Whether it’s his tattoos or musical endeavors, Thomas has found outlets to relate to his players while he works for them in a variety of ways. Both in personal interactions with players and in his work overseeing many aspects of student services, he looks for ways to promote positive influences for the football players so they can be better prepared for the future.
“One day, guess what: these kids are going to be 32 years old like I am,” Thomas said. “Any chance you have to pour into them and be an example for them, it’s to make sure they’re making decisions today at 17, 18, 19, 20, 21, that are not going to negatively affect them at 32. I think they grasp that.”
Also heavily involved in student progress is new Athletic Director Todd Stansbury, who previously spent 2003-12 with OSU’s Athletic Department and helped form the Everyday Champions program to push student athletes to be proactive leaders. The program includes the international service project Beavers without Borders, the Leadership Institute and more.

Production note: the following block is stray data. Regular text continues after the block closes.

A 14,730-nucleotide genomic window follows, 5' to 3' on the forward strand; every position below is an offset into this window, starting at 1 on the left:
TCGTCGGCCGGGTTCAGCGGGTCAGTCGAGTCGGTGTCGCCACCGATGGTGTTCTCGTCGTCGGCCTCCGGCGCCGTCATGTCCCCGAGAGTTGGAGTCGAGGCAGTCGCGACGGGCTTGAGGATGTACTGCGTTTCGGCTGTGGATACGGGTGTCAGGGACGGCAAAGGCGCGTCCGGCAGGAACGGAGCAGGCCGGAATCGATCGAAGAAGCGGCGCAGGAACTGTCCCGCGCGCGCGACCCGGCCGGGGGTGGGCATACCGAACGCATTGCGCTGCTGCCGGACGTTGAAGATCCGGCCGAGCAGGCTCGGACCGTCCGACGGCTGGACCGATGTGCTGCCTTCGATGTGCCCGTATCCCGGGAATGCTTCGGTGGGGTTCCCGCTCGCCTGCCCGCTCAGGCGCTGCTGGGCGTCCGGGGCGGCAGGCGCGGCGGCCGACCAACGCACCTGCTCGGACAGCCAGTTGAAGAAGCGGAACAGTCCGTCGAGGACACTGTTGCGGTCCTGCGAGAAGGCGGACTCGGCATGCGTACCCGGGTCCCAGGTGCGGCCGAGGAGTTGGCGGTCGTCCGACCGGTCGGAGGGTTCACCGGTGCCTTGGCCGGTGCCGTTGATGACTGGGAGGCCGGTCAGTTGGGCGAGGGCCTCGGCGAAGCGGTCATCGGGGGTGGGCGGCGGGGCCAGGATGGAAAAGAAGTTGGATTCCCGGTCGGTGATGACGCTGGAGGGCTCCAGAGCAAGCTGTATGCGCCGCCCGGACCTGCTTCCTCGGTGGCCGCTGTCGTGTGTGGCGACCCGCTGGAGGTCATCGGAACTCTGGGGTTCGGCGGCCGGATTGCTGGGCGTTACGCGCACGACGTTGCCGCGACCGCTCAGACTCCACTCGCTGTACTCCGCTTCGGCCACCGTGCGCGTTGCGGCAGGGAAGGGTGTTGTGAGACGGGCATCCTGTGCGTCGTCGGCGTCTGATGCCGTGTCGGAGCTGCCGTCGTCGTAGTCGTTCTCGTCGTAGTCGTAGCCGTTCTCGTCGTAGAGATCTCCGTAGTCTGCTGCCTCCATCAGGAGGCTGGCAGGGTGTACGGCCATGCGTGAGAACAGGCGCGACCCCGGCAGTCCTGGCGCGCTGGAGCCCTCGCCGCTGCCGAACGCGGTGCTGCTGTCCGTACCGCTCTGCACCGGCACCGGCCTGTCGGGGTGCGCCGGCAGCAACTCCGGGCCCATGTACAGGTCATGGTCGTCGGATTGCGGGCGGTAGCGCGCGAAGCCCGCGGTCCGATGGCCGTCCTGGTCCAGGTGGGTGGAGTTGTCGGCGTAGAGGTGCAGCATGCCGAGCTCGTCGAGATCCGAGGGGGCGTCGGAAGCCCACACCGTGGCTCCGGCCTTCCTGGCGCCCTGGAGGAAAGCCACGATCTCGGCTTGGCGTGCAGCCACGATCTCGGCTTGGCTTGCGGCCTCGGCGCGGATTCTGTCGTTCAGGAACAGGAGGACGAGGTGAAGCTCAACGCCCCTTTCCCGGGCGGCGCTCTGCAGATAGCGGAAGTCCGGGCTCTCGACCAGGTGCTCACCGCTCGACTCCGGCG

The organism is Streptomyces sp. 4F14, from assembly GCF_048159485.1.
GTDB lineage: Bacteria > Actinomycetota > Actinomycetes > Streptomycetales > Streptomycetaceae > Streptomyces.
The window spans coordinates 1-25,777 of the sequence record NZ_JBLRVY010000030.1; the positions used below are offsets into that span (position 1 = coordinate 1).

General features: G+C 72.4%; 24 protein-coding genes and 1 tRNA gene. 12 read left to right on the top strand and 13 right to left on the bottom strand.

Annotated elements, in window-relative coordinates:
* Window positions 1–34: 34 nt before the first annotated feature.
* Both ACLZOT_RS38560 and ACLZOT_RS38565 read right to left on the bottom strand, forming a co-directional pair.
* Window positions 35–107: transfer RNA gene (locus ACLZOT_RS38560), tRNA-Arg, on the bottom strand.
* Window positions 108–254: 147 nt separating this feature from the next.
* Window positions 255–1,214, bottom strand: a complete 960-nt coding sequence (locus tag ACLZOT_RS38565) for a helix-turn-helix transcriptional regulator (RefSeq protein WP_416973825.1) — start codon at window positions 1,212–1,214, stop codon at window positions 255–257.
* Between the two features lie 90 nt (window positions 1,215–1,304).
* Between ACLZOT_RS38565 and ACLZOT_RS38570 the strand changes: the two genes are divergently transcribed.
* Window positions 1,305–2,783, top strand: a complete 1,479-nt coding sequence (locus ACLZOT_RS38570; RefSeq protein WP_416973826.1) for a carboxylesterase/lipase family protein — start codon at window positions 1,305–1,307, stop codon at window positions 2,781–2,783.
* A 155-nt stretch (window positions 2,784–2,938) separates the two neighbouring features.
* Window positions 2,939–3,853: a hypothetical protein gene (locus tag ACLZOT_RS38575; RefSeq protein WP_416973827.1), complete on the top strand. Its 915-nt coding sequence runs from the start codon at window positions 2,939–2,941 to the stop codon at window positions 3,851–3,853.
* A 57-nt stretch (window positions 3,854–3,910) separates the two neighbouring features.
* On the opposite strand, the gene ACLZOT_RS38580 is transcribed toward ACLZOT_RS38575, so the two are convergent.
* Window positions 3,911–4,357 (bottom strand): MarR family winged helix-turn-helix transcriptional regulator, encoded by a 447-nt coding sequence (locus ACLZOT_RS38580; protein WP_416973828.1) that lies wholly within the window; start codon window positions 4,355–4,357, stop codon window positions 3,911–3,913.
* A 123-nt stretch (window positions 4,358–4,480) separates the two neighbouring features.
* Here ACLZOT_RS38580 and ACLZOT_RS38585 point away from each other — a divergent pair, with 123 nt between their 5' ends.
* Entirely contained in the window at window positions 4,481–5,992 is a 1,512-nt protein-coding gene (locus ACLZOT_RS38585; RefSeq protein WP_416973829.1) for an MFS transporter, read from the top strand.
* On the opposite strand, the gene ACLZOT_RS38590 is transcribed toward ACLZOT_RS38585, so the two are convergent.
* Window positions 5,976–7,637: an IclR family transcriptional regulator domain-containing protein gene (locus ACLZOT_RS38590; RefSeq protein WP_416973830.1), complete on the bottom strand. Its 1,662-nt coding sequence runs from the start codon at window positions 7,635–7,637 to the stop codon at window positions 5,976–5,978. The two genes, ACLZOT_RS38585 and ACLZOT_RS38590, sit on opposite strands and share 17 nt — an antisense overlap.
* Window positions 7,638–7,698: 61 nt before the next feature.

During Stansbury’s time at the University of Central Florida, the student athlete graduation rate hit 95 percent, tops among all Division-I public institutions in the nation.
“We’re educators, not necessarily in the entertainment business like most people think we are,” Stansbury said. “What JT is doing over in football… really plays into my belief that the “Everyday Champions” concept needs to be our brand.”
As evidenced by Stansbury’s ideologies, Thomas is a microcosm of the football staff and Athletic Department as a whole: intent on assisting the students in the greatest way possible. In Thomas’ eyes, the formation of Andersen’s staff came together perfectly. When Thomas was hired at Wisconsin last year, for example, he replaced Zach Nyborg as the Director of Football Operations. Now at OSU, Thomas and Nyborg convened with Andersen, Thomas remaining in the same role and Nyborg as the Associate Athletic Director and Chief of Staff.